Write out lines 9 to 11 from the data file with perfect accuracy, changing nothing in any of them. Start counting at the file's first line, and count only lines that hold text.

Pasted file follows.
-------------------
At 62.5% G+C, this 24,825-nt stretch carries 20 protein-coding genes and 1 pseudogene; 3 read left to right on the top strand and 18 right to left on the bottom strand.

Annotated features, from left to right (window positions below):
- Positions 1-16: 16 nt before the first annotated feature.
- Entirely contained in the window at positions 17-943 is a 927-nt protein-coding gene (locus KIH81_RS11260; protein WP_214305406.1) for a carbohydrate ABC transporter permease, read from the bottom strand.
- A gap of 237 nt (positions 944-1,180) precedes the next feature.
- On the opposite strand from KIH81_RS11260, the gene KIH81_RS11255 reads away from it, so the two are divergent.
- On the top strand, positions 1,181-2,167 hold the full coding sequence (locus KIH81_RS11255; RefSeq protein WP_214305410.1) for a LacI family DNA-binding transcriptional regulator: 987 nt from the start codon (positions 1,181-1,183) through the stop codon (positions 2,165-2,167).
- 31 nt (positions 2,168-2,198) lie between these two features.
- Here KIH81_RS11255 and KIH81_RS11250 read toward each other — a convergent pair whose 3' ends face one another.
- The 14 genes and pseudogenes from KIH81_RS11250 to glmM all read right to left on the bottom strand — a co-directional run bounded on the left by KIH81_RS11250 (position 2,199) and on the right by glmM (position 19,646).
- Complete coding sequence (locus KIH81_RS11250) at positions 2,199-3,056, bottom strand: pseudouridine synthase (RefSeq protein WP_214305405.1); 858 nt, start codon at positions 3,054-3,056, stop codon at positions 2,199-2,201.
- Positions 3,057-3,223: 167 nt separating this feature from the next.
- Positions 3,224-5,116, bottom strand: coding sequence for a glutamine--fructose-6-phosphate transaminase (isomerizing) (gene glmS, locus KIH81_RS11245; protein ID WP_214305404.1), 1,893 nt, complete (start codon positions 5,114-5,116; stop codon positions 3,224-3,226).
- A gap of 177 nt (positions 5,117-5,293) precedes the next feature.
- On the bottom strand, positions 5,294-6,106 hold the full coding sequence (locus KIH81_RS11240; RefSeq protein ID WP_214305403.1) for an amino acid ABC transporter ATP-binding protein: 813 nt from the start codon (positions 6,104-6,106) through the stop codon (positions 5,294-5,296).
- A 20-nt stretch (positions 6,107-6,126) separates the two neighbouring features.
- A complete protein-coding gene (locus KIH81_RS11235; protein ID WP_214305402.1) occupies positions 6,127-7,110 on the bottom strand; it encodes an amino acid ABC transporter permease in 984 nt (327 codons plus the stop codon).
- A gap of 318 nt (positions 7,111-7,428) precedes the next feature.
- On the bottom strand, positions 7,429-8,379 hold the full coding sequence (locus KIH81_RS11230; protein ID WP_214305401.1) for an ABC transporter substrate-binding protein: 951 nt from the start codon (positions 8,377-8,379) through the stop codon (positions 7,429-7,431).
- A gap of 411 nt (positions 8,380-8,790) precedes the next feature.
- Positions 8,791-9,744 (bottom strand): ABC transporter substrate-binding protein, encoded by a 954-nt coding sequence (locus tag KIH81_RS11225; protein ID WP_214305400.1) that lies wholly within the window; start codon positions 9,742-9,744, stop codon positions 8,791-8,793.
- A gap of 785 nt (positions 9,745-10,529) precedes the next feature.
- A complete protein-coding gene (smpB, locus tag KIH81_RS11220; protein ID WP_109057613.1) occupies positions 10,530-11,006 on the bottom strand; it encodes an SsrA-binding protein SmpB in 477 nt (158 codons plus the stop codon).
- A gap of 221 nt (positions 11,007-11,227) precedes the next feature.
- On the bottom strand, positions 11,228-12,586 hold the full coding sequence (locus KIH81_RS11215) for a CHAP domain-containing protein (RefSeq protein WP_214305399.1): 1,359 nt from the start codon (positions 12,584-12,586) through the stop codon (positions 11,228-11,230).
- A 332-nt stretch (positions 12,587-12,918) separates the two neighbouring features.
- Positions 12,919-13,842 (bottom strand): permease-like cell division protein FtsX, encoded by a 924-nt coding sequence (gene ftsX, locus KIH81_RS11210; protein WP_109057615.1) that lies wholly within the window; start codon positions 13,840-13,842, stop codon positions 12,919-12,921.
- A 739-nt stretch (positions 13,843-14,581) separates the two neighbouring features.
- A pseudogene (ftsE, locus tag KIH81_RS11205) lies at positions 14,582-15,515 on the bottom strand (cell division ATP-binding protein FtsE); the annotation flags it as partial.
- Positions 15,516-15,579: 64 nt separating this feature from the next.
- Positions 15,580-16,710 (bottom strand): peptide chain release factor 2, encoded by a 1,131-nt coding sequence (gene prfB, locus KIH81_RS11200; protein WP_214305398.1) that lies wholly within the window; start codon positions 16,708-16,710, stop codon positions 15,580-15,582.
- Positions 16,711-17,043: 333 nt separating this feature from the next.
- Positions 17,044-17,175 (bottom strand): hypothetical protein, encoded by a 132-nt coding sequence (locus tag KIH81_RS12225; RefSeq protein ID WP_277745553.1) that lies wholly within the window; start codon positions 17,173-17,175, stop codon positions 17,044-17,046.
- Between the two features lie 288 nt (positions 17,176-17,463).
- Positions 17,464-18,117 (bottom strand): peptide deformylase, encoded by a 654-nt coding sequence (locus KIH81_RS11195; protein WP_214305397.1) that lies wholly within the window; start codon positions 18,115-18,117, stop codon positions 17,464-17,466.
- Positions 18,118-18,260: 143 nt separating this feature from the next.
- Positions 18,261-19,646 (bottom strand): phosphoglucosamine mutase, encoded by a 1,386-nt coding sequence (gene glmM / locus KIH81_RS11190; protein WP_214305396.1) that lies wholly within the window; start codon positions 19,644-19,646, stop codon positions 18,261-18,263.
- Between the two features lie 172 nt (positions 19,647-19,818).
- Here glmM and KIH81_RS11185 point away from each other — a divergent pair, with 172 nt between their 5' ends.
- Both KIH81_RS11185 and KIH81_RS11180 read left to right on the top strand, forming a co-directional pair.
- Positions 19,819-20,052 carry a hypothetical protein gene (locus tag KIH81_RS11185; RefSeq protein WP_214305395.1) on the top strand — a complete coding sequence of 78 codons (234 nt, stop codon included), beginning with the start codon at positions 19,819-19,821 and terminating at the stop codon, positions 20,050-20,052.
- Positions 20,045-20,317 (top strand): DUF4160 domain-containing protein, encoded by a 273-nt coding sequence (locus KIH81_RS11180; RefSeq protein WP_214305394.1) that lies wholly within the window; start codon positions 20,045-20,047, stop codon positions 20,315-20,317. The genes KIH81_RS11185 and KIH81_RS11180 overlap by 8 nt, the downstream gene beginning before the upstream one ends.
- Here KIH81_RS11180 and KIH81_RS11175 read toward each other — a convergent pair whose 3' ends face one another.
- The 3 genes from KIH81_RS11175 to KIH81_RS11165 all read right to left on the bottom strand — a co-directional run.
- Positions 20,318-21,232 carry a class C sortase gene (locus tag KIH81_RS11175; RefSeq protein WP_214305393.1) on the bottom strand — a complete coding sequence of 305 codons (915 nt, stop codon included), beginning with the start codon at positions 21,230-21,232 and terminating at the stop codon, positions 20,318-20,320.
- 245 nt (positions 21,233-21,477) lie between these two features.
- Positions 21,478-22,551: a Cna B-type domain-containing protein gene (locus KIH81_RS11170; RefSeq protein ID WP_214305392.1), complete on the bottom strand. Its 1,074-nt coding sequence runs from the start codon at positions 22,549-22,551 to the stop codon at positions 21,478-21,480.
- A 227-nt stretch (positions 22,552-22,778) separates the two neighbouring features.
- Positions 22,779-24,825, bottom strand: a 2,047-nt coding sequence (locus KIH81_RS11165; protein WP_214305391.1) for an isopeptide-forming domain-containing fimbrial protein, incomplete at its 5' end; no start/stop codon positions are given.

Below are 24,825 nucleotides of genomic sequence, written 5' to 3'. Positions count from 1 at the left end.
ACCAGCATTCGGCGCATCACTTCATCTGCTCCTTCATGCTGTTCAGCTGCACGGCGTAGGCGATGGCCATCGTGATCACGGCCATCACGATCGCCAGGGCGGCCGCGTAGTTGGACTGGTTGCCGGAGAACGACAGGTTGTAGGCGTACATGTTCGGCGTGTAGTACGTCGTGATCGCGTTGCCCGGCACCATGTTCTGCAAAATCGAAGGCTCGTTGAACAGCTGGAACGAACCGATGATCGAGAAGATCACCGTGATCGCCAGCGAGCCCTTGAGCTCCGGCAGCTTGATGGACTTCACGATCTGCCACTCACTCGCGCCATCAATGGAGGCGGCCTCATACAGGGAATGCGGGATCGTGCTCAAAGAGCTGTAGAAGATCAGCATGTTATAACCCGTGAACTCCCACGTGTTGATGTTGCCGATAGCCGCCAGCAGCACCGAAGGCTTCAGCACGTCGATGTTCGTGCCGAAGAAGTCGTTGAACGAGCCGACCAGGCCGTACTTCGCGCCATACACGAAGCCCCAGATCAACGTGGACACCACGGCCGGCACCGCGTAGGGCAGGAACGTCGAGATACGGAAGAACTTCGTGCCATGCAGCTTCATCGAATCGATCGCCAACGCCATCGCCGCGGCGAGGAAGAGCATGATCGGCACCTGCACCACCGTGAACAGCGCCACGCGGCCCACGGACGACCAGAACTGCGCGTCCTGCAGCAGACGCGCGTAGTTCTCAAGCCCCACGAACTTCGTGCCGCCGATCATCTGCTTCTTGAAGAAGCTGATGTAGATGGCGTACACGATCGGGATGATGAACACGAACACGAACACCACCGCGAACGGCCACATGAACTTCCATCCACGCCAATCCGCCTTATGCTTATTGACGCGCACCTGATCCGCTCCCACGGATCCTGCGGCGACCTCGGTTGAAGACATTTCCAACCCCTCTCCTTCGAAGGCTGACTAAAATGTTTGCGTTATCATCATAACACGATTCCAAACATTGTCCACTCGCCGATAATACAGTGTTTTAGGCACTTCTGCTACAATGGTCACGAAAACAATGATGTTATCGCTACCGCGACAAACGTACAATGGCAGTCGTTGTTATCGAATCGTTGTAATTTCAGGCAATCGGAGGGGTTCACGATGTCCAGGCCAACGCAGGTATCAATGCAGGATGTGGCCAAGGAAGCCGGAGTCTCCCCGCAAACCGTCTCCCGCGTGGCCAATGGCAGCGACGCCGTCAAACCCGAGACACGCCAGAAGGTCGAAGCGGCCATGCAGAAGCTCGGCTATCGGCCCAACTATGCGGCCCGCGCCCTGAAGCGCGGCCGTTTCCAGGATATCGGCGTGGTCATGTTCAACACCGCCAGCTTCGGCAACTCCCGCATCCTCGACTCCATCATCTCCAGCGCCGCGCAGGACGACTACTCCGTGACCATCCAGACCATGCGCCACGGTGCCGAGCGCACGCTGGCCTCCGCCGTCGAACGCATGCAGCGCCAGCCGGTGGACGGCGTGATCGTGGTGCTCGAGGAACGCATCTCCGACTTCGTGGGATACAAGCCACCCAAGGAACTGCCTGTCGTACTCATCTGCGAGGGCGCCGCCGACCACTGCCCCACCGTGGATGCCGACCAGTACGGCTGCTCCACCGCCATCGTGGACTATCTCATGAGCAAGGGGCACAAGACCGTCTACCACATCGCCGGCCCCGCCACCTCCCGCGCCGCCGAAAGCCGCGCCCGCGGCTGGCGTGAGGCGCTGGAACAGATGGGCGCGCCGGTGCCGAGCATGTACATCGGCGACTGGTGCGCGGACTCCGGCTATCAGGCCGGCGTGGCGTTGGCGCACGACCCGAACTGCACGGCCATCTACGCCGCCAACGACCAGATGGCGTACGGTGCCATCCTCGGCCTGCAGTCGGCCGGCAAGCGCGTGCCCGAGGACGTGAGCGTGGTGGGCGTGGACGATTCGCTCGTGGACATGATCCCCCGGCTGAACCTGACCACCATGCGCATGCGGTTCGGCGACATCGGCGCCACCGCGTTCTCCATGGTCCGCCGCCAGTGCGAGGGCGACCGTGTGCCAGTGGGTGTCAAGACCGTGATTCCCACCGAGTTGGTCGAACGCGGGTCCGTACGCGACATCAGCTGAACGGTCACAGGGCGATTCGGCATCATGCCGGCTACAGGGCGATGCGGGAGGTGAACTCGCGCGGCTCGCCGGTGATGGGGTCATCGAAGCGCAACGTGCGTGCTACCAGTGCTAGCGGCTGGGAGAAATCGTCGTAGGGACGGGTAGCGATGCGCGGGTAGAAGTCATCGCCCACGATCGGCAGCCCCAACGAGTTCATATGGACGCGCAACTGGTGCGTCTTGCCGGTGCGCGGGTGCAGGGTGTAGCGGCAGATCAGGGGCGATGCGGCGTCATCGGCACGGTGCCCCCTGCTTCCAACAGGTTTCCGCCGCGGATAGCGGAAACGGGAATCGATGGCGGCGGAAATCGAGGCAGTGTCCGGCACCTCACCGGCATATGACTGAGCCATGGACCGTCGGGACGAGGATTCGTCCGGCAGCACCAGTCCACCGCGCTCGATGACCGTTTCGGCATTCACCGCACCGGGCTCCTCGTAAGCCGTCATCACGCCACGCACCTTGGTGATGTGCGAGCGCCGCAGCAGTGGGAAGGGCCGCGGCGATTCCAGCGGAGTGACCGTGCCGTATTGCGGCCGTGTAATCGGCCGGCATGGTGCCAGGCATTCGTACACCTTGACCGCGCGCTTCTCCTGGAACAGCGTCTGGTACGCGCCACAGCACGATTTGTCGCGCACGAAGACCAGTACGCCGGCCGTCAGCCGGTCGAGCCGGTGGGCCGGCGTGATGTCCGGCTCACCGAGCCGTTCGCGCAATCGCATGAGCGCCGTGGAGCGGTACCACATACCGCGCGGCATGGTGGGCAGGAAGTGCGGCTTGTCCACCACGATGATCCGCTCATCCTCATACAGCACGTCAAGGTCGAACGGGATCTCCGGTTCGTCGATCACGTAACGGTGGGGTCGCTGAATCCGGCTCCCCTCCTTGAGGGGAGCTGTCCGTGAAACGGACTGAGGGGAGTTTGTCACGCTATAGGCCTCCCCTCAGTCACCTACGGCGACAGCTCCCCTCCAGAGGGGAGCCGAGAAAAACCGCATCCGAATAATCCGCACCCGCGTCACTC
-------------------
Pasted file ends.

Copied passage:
- Here KIH81_RS11255 and KIH81_RS11250 read toward each other — a convergent pair whose 3' ends face one another.
- The 14 genes and pseudogenes from KIH81_RS11250 to glmM all read right to left on the bottom strand — a co-directional run bounded on the left by KIH81_RS11250 (position 2,199) and on the right by glmM (position 19,646).
- Complete coding sequence (locus KIH81_RS11250) at positions 2,199-3,056, bottom strand: pseudouridine synthase (RefSeq protein WP_214305405.1); 858 nt, start codon at positions 3,054-3,056, stop codon at positions 2,199-2,201.